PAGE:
Dynamic Coaching Tools (DCT) 20 & 10 Challenge

  • We will have 10 coaches in the initial group.
  • Each morning, coaches will exercise for 20 minutes, read for 20 minutes, and will meet on a scheduled Zoom call for 20 minutes. We will meet at 6:30AM (CT) | 7:30AM (ET).
  • The 20 minutes zoom call will be a web clinic. This short web clinics will be led by the coaches in the 20 & 10 challenge. Each day, a new coach will present, based on a schedule that will be shared with the group. Coaches can pick any topic that they want to present about, as long as they can present for 20 minutes.
  • At the end of 10 days, every coach who completes the challenge, will have a chance to launch their own group.

Are you interested in joining us to create better habits, optimize your mornings, and network with other coaches?
Fill out the form HERE. We have limited spots. If you miss out on the first 20 & 10 Challenge, we will offer you an opportunity to join us when we “run it back” at the end of the August.


It is an unprecedented time in the world. The global pandemic of 2020 has led coaches to jump into clinics, zoom calls, books, and social media. With the infinite number of resources, there is a strong chance that coaches are flooded with ideas, in a year that we will all see a smaller window to prepare our teams. This issue brings us back to a quote from Bob Richey, the head coach at Furman, who said, “coaches today need to have more conviction.” These seven words from Coach Richey have never been more true. As coaches are flooded with information, it is important that we have a clear understanding of our convictions. This will help coaches filter the information, to get to what is relevant to their programs, and it can help identify the areas for growth. So, what is CONVICTION:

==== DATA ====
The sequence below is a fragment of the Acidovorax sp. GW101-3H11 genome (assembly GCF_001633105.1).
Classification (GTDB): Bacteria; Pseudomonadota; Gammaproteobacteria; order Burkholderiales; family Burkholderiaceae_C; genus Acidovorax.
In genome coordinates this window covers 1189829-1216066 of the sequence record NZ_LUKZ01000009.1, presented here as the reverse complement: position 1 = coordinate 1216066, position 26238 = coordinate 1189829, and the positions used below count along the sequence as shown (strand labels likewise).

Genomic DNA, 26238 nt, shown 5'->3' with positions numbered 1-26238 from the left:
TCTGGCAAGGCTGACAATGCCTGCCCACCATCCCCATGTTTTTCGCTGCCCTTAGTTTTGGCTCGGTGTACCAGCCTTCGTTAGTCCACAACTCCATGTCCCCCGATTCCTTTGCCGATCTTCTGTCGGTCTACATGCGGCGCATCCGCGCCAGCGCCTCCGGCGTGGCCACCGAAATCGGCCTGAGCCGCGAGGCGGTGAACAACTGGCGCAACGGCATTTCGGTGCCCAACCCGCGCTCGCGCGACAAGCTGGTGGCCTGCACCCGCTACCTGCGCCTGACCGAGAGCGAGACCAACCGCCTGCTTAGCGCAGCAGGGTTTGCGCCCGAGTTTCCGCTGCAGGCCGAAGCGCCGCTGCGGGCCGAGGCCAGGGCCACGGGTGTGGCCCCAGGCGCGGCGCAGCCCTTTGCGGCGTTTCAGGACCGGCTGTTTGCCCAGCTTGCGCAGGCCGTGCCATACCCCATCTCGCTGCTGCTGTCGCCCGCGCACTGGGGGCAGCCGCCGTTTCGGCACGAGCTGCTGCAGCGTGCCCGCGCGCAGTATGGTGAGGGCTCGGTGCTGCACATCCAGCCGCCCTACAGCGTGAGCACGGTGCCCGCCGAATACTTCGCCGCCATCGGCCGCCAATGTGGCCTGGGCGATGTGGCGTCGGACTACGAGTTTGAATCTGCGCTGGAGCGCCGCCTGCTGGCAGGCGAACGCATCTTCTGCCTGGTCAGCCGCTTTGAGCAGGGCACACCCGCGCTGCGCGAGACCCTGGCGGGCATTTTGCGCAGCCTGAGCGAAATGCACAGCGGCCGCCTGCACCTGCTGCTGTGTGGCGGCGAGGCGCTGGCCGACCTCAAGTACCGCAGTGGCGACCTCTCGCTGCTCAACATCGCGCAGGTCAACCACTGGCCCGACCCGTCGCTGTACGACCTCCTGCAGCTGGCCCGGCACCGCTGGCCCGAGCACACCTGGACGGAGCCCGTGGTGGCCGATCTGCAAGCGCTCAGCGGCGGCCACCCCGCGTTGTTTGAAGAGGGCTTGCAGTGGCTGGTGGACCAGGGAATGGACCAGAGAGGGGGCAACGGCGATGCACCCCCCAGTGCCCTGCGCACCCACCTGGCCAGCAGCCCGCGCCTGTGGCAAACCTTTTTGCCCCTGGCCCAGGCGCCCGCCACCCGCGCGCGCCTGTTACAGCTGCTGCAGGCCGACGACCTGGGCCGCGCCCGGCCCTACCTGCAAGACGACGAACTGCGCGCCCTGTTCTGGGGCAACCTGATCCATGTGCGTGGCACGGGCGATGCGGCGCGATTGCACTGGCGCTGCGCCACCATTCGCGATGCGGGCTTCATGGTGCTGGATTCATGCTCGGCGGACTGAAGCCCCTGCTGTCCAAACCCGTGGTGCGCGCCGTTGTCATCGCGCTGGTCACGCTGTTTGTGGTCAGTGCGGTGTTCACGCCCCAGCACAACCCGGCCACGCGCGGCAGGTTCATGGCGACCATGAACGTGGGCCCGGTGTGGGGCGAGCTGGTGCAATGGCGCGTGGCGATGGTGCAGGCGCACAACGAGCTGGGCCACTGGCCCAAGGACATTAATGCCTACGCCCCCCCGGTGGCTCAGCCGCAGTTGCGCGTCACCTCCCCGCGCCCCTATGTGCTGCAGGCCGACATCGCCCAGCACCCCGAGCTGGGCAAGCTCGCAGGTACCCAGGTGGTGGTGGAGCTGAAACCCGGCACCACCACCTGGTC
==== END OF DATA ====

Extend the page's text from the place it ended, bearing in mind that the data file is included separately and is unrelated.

A firmly held belief or opinion